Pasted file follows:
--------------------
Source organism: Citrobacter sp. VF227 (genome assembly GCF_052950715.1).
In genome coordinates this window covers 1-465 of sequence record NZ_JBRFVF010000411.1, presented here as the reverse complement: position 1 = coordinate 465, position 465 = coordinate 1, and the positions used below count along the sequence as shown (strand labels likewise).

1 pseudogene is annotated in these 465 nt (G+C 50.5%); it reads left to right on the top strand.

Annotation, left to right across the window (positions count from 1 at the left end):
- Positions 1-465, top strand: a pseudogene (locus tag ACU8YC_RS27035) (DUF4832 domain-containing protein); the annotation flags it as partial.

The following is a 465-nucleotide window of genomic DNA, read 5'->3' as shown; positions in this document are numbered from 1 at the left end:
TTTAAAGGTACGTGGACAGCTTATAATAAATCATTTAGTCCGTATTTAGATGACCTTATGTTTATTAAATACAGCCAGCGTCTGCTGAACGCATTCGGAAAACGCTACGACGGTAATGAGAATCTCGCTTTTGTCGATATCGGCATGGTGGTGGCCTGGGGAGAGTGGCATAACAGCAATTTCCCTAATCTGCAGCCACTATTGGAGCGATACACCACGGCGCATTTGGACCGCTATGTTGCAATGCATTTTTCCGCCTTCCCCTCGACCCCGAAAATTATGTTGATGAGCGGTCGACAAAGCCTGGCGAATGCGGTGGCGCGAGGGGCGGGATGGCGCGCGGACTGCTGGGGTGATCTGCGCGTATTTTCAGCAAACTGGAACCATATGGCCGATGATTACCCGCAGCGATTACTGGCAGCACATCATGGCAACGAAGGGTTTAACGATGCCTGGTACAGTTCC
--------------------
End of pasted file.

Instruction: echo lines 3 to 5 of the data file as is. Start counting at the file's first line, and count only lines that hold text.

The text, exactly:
1 pseudogene is annotated in these 465 nt (G+C 50.5%); it reads left to right on the top strand.

Annotation, left to right across the window (positions count from 1 at the left end):
- Positions 1-465, top strand: a pseudogene (locus tag ACU8YC_RS27035) (DUF4832 domain-containing protein); the annotation flags it as partial.